‘Once Upon A Time’ Review: ‘Mother’ Brings Dragons, Fire and Blood

Recap and review of Once Upon A Time – Season 4 Episode 20 – Mother:

As we near the end of Once Upon A Time Season 4, “Mother” helps tie the entire season into an overarching narrative that focuses closer on family than on happy endings.

Yes, the “happy endings” motif is still front and center, but for many of the characters, those happy endings are tied directly to their family constructs, as we see tonight with Maleficent (Kristin Bauer van Straten) and Lily (Agnes Bruckner) or Emma (Jennifer Morrison) and Mary Margaret (Ginnifer Goodwin). Of course, it also featured heavily in the story that centered on Regina (Lana Parrilla) and her sister, Zelena (Rebecca Mader), whose impending motherhood threatens to rob Regina of the happy ending to which she feels she’s entitled. Hell, even the Author (Patrick Fischler) notes that Regina was the one character he wrote for that got screwed over the most. Sure, the flashbacks reveal that Regina was mostly a deplorable human being when she was the Evil Queen, but when you have a mother like Cora (Barbara Hershey), it’s virtually impossible to turn out any other way. But then, that’s the sort of excuse that reinforces the nature vs. nurture argument from last week. Are villains born that way? Are they made evil by the circumstances of their life? Or do they simply choose to be evil? It’s all fascinating stuff that the concept of motherhood helps us to explore, since one could easily make the argument for either side: that some villains were shaped by their circumstances (Regina), whereas others never even had a chance (Zelena).

'Once Upon A Time' Review 'Mother' Brings Dragons, Fire and Blood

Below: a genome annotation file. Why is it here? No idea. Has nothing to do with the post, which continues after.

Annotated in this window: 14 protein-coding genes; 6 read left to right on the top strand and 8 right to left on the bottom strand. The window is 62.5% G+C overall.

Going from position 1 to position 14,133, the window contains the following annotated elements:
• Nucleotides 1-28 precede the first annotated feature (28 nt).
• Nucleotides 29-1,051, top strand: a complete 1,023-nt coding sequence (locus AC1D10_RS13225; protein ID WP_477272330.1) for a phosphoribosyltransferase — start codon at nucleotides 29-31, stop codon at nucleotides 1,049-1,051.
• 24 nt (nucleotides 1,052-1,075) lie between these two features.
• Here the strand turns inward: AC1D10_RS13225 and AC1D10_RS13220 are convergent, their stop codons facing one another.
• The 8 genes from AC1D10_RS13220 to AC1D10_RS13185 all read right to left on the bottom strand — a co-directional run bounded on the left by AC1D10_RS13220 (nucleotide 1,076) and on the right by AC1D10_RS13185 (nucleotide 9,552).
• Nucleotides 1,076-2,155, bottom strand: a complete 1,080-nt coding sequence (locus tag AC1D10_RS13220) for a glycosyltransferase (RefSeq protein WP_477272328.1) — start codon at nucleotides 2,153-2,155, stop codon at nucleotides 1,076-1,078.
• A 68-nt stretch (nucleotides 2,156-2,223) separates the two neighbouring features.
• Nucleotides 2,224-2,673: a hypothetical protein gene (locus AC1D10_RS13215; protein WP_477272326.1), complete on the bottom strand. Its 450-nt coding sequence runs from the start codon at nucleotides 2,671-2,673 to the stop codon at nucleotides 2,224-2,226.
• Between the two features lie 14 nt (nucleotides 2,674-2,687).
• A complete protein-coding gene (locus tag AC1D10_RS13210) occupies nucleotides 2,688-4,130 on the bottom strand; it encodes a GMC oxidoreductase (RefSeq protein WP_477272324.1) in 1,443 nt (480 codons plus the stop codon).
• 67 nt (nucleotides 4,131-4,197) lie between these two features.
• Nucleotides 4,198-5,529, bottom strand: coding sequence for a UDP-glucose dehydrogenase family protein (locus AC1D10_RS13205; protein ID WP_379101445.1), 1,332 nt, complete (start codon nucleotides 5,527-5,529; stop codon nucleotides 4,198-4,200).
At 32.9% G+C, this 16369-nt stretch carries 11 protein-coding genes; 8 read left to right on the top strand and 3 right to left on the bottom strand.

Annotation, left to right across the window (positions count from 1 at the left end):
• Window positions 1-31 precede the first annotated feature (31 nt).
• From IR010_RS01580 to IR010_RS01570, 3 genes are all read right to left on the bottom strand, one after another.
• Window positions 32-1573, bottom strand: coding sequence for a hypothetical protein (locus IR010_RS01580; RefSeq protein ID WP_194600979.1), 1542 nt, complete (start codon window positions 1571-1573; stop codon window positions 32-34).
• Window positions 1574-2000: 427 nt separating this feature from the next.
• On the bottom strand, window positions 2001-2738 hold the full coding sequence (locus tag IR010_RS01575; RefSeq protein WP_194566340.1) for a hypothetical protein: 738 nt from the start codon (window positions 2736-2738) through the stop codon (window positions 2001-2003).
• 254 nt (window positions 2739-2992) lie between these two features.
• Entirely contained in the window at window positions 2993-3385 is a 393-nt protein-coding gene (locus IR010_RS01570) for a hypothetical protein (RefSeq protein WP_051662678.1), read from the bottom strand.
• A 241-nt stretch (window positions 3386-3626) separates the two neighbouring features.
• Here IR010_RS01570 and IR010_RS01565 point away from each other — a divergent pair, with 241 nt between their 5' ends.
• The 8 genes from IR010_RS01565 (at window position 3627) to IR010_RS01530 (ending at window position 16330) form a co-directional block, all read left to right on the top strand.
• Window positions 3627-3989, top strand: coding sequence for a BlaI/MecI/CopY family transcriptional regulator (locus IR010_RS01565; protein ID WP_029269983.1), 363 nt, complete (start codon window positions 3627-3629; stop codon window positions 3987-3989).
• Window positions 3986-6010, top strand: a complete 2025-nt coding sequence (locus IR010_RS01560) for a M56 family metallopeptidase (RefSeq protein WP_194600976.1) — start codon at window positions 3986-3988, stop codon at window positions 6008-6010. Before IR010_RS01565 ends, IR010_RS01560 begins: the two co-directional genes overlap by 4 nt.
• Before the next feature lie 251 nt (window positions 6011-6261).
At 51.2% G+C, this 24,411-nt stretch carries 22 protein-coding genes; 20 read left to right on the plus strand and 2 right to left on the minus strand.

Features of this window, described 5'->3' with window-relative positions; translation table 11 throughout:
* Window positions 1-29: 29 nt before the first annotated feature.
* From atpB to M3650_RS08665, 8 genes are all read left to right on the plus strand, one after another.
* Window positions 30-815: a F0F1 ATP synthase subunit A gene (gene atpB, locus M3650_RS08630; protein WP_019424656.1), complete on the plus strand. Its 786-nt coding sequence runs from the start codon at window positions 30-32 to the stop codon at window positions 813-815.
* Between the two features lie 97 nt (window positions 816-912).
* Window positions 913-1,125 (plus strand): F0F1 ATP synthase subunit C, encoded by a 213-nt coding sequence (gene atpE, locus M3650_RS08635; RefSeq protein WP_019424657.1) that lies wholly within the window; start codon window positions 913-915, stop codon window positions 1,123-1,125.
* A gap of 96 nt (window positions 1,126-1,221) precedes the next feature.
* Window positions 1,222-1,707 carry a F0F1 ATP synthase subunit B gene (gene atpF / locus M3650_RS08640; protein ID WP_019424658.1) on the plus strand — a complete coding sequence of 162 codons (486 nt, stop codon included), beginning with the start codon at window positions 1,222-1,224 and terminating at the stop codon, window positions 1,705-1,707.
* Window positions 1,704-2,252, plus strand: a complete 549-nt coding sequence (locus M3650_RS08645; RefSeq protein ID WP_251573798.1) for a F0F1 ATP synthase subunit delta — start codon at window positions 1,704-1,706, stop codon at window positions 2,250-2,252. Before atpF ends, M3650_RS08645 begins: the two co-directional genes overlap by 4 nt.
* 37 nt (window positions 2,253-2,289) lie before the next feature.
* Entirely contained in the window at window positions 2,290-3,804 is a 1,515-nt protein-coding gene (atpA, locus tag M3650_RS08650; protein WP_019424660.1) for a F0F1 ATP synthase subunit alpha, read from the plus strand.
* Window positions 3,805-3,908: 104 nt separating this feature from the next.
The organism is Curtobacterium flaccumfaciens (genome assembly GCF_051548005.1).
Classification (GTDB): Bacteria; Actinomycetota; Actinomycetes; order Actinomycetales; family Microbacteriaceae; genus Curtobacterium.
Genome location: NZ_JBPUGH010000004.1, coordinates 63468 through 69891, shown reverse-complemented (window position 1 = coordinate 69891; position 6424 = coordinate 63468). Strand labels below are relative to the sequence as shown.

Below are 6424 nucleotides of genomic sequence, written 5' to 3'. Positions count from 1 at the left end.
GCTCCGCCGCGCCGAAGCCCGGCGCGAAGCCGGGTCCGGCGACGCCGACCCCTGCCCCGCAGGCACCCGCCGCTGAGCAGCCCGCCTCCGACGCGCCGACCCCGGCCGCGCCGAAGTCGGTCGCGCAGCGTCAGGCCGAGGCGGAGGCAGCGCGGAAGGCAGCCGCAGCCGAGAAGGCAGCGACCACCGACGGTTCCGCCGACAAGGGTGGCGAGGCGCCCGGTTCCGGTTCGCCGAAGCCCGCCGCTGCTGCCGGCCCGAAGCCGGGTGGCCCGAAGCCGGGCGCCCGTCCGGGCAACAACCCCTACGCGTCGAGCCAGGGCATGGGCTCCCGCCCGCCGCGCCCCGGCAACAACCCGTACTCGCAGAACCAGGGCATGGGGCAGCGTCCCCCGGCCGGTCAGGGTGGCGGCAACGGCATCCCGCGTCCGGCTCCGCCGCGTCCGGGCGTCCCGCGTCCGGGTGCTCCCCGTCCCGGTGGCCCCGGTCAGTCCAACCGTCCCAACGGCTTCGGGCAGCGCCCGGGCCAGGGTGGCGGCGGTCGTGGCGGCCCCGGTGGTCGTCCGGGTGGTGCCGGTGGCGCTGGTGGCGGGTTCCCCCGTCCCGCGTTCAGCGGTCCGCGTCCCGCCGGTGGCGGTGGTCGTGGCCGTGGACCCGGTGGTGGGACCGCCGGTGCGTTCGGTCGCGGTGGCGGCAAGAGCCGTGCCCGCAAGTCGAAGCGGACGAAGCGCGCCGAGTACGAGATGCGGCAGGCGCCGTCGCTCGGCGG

Credit: ABC

So the long and short of it is that Regina obtains the ink needed to enchant the Author’s quill by cutting Lily’s hand. The darkness that was meant for Emma, but bred into Lily, would “charge” the ink and allow the Author to write a new ending for Regina. However, this action on Regina’s part has the unintended side effect of unleashing Lily’s dragon form. The visuals aren’t perfect, but they’re admittedly better than I expected from the budget, and all the fire-breathing looks cool, particularly the fire that can be seen burning in Lily’s chest. It could have been better, but I’d be needlessly nitpicking if I didn’t note just how far the visuals have come in four seasons. The manifestation of Lily’s dragon form also has a welcome narrative significance, as it jump starts the reconciliation between two sets of mothers and daughters. When she and David (Josh Dallas) accompany Maleficent in their attempt to stop Lily, Mary Margaret hits her head on a rock. Emma arrives on the scene, sees her mother with a giant, bloody gash on her forehead, and realizes that she’s been unfair to her parents for expecting them to be perfect. Everyone makes mistakes, and you can either live in the past, with all the hurt that goes along with it, or you can look ahead to the future. This is the choice Emma makes, and it’s also the choice Lily makes with Maleficent. Having previously decided her mother was a coward for refusing to pursue revenge against the Charmings, Lily had planned on leaving Storybrooke, even after finding out that she’d never be able to return, and that Maleficent would never be able to leave with her. The dragon transformation brought about a certain understanding within Lily, as she recognized that while her mother isn’t who she expected her to be, she’s still her mother. And so Lily gives her one week as a trial to see how this will all work out. And given that this is Once Upon A Time, it can’t possibly be as straightforward as “they lived happily ever after,” can it?